Mechanisms proposed to explain the detrimental actions of IFN-I signalling after i.p. infection are increased T lymphocyte and macrophage death and unresponsiveness of macrophages to IFNγ [34], [35]. Following systemic delivery, IFN-I increase production of immune-suppressive IL10 and restrain TNFα producing cells in the spleen, thereby limiting a protective inflammatory response [5], [9]. Here we show that the production of critical cytokines is altered in absence of type I IFN, either because they are direct targets of IFN-I signalling or because the lack of IFN-I signalling misbalances complex cascades of events that include proinflammatory cytokine synthesis. Among affected cytokines are the protective TNFα, IL6 and IFNγ and the anti-inflammatory IL10, in addition to chemokines such as MCP1/CCL2 that regulate the recruitment of myeloid cells [10], [29], [36], [37], [38]. Unlike early TNFα synthesis that requires IFN-I after both i.p. and i.g. infection, the production of IL6 and MCP1 during the initial 24 h of infection is reduced specifically when bacteria enter their host via the intestine. Most importantly, increased IFNγ production in absence of type I IFN responsiveness was delayed and less pronounced after i.g. compared to i.p. infection. Thus, reduced synthesis of protective cytokines during the early phase of infection provides a likely explanation for the different impact of IFN-I on mice infected via enteral or parenteral routes. This explanation is in accordance with the timing of bacterial replication, which is strongly accelerated in i.g.-infected Ifnar1−/− mice between 24 h and 48 h. The increased IFNγ synthesis at 48 h explains why a significant fraction of Ifnar1−/− mice proceeds to clear bacteria with equal efficiency as their Wt counterparts and survives. We hypothesize that those Ifnar1−/− mice that die from i.g. infection are unable to cope with the damage inflicted by the large Lm burden between 24 h and 48 h. Unexpectedly, intestinal invasion and replication in the intestinal mucosa or the mucosa-associated lymphoid tissue demonstrated little control by IFN-I. In contrast, the liver, most likely the most rapidly infected internal organ, revealed striking differences comparing intragastric or intraperitoneal infection routes, most obviously the vigorous replication of Lm between 24 and 48 h and the correspondingly stronger inflammatory response. Our recent report clearly demonstrated a close correlation between the lethality of Lm infection and the extent of liver damage [22]. It appears likely, therefore, that the hepatic response is a major determinant for the beneficial or adverse effects of IFN-I on Lm infection. Contrasting the spleen, the liver is not itself a site of IFN-I synthesis during Lm infection and it responds poorly to IFN-I [19]. This supports our conclusion that the innate hepatic response is critically influenced by IFN-I-regulated splenic cytokine synthesis. Additionally, tonic signalling by the IFNAR, resulting from low levels of constitutive IFN-I production, plays an important role in priming the innate immune system for appropriately vigorous antimicrobial responses [39]. We cannot exclude the possibility that the lack of such tonic signals in Ifnar1−/− mice contributes to infection-related phenotypes of these animals. However, the lack of tonic IFNAR signalling does provide a straightforward explanation for the different impact of IFN-I after i.g and i.p. infection.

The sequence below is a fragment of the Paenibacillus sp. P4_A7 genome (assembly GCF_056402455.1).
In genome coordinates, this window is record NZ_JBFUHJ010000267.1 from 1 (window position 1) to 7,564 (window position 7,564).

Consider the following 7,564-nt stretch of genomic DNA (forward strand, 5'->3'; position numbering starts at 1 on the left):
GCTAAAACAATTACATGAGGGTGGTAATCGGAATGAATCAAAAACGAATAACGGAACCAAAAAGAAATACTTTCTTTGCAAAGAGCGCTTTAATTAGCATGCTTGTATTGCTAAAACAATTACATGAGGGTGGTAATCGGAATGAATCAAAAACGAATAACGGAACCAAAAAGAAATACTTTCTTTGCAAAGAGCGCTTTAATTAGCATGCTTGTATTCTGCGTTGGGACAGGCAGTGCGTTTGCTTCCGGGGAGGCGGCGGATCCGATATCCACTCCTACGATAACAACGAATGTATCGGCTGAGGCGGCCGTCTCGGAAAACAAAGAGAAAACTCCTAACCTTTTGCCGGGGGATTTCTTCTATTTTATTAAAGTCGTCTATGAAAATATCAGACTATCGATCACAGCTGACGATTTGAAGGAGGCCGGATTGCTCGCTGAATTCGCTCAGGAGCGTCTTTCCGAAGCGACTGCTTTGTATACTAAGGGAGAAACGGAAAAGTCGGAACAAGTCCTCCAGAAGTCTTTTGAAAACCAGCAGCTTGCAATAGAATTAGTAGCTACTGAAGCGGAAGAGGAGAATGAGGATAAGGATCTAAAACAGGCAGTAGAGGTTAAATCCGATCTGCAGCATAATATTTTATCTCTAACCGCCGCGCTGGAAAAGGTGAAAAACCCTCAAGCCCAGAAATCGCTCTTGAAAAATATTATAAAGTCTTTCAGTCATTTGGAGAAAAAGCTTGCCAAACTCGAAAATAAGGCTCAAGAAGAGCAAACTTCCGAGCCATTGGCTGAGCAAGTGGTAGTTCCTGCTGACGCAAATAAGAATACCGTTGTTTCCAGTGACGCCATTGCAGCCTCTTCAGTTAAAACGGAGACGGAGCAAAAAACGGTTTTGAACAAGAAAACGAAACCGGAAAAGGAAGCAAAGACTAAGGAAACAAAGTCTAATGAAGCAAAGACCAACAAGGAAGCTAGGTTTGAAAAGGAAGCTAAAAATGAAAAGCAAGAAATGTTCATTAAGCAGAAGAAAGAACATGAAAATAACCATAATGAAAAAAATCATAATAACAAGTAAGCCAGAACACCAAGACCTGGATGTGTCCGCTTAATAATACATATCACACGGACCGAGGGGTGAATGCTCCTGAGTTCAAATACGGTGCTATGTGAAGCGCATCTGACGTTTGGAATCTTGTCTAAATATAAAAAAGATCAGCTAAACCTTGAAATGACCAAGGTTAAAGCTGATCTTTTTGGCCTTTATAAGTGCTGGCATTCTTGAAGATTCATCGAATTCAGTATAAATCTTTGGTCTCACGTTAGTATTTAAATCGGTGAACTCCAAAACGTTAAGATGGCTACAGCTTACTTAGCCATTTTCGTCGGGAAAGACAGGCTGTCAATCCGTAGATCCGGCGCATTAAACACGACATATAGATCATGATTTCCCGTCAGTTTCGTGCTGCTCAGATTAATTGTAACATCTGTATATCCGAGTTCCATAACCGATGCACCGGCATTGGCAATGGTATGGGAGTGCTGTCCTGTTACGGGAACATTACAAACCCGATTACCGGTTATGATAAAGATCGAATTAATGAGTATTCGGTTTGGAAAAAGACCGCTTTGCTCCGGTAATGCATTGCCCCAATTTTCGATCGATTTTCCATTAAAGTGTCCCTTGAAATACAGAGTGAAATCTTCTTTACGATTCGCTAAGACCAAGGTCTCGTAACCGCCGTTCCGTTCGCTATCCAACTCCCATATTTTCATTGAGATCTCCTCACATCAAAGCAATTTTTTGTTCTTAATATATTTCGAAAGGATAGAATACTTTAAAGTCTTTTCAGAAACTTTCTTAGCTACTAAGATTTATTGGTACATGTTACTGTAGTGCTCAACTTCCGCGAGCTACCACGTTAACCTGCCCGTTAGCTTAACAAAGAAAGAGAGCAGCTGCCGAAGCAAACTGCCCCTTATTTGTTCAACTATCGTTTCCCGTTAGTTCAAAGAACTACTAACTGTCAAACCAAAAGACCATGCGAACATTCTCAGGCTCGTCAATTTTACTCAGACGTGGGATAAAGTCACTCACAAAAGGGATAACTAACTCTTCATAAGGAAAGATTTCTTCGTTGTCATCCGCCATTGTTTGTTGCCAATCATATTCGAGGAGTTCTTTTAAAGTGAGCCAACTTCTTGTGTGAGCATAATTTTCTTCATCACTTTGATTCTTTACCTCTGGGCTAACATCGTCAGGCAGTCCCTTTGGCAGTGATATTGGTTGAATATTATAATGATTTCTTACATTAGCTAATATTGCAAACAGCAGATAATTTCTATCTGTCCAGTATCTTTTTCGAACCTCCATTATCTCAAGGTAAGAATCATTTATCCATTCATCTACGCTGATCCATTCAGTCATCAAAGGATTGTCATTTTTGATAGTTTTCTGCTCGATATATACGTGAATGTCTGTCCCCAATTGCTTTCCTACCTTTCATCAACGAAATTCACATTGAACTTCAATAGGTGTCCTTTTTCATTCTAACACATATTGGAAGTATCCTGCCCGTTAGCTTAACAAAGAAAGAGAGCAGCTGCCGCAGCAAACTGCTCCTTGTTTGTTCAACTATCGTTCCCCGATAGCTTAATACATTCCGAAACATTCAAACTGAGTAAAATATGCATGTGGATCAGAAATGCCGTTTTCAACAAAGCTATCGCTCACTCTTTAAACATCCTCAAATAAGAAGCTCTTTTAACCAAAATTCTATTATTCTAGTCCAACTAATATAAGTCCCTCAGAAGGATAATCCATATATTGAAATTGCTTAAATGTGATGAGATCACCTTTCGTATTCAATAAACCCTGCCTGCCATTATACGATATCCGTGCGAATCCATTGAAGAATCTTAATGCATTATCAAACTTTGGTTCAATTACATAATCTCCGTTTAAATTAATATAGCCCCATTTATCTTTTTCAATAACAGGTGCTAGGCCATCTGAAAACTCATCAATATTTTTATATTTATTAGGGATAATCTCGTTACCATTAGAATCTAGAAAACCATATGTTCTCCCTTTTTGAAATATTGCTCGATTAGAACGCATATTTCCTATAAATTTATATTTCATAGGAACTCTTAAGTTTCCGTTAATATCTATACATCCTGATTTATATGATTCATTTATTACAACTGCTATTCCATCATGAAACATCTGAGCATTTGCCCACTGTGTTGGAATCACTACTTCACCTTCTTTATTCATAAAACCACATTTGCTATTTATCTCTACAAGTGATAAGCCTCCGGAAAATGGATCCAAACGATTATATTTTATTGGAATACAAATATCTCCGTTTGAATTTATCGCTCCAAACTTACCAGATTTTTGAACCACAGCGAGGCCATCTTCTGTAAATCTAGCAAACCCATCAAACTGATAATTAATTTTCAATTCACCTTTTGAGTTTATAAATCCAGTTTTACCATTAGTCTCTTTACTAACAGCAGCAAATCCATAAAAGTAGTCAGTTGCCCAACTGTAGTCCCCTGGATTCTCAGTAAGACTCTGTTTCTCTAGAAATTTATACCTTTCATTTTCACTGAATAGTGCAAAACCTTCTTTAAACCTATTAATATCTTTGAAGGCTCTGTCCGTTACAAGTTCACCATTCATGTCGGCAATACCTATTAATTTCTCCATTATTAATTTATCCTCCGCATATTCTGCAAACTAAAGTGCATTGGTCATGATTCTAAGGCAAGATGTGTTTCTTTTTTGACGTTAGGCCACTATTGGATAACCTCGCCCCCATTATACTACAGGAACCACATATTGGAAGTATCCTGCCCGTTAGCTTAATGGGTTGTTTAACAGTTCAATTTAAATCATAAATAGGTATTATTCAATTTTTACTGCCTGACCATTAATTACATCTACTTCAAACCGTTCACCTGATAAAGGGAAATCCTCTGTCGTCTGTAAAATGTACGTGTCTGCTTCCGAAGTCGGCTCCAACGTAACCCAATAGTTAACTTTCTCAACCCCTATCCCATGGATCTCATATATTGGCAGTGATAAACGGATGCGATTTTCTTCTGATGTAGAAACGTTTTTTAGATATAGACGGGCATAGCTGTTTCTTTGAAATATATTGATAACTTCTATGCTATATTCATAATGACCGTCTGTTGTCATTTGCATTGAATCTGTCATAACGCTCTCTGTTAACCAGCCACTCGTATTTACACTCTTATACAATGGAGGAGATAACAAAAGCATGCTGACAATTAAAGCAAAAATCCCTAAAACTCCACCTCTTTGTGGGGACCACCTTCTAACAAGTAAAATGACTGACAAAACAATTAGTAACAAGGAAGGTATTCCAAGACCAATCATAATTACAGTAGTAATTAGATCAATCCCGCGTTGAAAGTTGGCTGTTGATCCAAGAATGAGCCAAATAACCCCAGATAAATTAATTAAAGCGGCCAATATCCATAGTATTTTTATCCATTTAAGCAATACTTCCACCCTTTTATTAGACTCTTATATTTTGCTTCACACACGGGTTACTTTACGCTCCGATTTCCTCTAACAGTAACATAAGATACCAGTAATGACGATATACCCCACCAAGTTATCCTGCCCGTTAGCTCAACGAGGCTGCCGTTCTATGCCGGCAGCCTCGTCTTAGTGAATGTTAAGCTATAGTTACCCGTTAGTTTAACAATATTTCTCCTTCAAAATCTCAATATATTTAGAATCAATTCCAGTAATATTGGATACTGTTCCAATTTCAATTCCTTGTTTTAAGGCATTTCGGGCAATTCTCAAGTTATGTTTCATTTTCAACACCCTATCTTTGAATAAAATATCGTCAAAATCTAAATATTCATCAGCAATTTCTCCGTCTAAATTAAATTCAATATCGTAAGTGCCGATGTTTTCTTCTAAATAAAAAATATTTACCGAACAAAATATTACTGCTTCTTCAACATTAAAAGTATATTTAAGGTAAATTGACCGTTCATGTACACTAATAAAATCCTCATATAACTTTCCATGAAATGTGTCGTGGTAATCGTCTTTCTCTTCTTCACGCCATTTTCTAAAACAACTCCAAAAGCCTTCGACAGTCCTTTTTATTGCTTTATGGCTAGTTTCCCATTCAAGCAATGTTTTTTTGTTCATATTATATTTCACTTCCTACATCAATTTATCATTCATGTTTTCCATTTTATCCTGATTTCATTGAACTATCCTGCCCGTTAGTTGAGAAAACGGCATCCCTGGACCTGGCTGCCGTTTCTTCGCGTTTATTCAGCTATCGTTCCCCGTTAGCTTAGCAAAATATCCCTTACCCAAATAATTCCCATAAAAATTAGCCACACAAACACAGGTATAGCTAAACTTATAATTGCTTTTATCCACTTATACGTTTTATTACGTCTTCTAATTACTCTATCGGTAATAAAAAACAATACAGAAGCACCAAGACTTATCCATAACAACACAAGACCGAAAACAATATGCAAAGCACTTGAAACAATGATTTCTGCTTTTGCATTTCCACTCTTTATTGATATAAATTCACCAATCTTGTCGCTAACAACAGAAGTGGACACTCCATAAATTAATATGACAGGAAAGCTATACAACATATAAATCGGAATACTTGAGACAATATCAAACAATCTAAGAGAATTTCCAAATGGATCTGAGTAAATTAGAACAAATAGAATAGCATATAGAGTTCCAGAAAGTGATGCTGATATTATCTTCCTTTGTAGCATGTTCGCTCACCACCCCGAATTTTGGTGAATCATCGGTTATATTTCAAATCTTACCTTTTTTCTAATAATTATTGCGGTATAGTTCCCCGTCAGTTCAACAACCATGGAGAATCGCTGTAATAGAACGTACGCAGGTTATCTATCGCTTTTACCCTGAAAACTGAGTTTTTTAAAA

Our data further suggest that in addition to cytokines, the extent of liver inflammation may be influenced by different bacterial entry points after intestinal or intraperitoneal infection routes. Lm arriving from the intestinal tract localizes mostly to periportal or pericentral areas and the inflammatory response is directed to these regions. This suggests that important Lm entry routes are the portal blood stream or, following systemic dissemination, the central veins, with little contribution of peritoneal invasion and direct infection of liver lobes. By contrast, a larger fraction of intraperitoneally administered Lm may choose direct intraperitoneal access to the margins of liver lobules rather than systemic dissemination through blood or lymphatic vessels. Speculatively, the location of replicating Lm may influence the speed with which an inflammatory infiltrate is formed and regulated by blood-borne cytokines and chemokines.